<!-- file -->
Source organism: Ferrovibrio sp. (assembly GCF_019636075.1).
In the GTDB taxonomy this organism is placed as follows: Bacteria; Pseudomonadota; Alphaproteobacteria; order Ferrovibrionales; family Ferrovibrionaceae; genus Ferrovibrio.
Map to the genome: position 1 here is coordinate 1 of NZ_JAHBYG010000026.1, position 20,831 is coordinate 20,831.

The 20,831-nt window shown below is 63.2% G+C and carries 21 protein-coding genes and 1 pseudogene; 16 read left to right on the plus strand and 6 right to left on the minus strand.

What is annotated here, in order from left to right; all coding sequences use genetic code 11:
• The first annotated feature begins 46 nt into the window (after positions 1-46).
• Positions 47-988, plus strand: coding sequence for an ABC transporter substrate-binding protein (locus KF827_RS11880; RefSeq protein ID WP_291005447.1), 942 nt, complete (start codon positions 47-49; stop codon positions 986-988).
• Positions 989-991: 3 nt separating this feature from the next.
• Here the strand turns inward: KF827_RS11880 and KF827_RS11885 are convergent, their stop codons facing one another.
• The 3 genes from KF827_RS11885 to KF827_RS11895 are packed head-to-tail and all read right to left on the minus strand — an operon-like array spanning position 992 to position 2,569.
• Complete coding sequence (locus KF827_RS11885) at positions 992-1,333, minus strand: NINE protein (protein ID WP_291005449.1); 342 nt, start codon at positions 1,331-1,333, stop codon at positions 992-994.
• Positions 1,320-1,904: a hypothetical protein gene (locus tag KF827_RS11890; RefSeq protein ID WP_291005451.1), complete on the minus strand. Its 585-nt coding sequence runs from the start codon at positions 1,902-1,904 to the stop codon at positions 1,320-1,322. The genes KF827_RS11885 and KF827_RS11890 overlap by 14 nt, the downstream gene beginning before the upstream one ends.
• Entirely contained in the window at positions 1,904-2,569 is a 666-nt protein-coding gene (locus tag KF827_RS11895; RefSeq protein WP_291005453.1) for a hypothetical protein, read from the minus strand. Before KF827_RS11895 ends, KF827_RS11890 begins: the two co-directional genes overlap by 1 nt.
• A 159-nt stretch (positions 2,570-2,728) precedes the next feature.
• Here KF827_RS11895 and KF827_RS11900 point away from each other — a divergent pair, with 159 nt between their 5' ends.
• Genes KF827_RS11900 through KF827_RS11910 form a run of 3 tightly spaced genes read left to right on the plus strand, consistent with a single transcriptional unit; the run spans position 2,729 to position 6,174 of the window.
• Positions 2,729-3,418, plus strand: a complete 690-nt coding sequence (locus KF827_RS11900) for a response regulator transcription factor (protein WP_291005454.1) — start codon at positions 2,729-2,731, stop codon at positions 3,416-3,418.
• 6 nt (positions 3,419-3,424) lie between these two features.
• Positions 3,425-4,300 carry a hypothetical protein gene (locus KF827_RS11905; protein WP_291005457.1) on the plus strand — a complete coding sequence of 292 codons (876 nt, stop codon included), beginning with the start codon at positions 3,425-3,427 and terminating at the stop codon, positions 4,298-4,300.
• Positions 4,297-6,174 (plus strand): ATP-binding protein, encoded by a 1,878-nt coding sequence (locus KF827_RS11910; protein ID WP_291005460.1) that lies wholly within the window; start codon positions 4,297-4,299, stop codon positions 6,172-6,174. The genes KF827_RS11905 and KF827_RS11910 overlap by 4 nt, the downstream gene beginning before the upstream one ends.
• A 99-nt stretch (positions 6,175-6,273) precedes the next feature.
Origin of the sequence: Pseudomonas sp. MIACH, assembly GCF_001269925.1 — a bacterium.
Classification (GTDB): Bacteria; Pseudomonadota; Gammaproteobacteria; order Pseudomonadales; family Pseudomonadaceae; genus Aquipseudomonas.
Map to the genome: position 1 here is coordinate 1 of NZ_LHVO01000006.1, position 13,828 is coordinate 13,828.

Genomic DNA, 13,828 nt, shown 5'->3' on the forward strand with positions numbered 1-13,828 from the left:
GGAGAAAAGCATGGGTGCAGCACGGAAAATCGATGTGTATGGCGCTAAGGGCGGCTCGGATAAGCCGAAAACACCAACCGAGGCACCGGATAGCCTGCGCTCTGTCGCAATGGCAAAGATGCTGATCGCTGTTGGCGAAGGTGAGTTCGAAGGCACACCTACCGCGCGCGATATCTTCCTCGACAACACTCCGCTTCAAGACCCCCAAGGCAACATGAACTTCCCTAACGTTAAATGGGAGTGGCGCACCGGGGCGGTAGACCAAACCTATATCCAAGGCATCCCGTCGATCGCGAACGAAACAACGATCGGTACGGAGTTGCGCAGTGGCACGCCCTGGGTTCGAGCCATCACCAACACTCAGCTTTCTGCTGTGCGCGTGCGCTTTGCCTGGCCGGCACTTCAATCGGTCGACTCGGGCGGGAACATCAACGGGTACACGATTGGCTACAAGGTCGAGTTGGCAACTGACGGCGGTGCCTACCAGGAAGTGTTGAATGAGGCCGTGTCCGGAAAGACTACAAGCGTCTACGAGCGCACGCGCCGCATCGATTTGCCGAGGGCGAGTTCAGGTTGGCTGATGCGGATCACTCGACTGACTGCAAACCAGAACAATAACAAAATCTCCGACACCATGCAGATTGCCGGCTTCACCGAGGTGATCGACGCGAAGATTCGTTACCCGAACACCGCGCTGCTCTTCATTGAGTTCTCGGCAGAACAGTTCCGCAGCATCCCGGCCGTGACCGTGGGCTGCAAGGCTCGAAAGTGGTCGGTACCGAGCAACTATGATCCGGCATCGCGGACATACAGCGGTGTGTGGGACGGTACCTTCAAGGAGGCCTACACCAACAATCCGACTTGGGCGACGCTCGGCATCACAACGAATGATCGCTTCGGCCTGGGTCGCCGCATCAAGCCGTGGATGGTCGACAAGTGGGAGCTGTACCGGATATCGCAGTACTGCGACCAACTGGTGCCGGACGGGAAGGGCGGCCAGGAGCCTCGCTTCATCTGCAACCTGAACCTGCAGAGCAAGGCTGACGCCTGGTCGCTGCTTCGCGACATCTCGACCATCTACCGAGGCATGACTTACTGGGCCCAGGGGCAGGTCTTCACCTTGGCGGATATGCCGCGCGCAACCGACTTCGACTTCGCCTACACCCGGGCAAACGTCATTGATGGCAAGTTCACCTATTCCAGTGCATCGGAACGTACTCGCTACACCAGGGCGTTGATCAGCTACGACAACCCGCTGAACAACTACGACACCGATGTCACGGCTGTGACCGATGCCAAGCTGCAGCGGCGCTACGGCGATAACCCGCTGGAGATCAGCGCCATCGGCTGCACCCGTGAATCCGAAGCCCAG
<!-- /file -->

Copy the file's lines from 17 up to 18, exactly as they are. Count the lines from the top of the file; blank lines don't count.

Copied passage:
• Positions 2,729-3,418, plus strand: a complete 690-nt coding sequence (locus KF827_RS11900) for a response regulator transcription factor (protein WP_291005454.1) — start codon at positions 2,729-2,731, stop codon at positions 3,416-3,418.
• 6 nt (positions 3,419-3,424) lie between these two features.